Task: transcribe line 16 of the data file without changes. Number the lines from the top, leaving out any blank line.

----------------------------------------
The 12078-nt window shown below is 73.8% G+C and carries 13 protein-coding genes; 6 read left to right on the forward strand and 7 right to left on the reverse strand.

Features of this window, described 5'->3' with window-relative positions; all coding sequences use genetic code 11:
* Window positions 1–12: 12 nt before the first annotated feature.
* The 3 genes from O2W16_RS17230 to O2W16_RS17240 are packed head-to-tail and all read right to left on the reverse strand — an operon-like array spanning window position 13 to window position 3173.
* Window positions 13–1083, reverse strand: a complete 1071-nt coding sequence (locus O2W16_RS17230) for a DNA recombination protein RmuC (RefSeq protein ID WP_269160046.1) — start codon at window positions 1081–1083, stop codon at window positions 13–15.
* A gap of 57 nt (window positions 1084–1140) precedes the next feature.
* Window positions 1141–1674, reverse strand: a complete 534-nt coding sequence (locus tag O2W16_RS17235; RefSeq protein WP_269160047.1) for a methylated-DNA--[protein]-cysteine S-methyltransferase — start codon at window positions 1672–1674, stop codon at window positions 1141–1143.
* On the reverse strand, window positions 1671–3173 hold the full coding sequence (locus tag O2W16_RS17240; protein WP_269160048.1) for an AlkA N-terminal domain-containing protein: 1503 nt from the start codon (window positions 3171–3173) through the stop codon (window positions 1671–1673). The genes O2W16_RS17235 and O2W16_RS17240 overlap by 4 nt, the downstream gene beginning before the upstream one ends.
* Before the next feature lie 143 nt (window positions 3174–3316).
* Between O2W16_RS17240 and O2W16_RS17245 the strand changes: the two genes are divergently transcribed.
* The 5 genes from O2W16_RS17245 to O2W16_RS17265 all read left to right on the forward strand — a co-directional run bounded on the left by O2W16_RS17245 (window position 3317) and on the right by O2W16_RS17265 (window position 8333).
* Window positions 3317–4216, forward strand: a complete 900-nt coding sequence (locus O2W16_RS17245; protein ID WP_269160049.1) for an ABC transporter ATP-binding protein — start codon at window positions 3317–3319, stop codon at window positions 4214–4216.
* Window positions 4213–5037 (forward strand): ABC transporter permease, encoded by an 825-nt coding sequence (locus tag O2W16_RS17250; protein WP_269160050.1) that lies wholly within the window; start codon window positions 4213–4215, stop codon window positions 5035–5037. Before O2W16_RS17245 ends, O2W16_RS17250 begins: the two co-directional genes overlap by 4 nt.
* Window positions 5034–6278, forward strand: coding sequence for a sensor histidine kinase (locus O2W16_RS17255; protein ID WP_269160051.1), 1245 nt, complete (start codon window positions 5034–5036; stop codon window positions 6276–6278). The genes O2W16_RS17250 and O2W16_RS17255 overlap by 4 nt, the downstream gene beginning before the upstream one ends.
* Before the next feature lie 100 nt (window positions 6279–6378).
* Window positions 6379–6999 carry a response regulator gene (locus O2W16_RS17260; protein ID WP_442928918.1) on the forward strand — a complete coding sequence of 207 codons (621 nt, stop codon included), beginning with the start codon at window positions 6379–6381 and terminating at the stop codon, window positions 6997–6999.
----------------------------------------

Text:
* Window positions 6379–6999 carry a response regulator gene (locus O2W16_RS17260; protein ID WP_442928918.1) on the forward strand — a complete coding sequence of 207 codons (621 nt, stop codon included), beginning with the start codon at window positions 6379–6381 and terminating at the stop codon, window positions 6997–6999.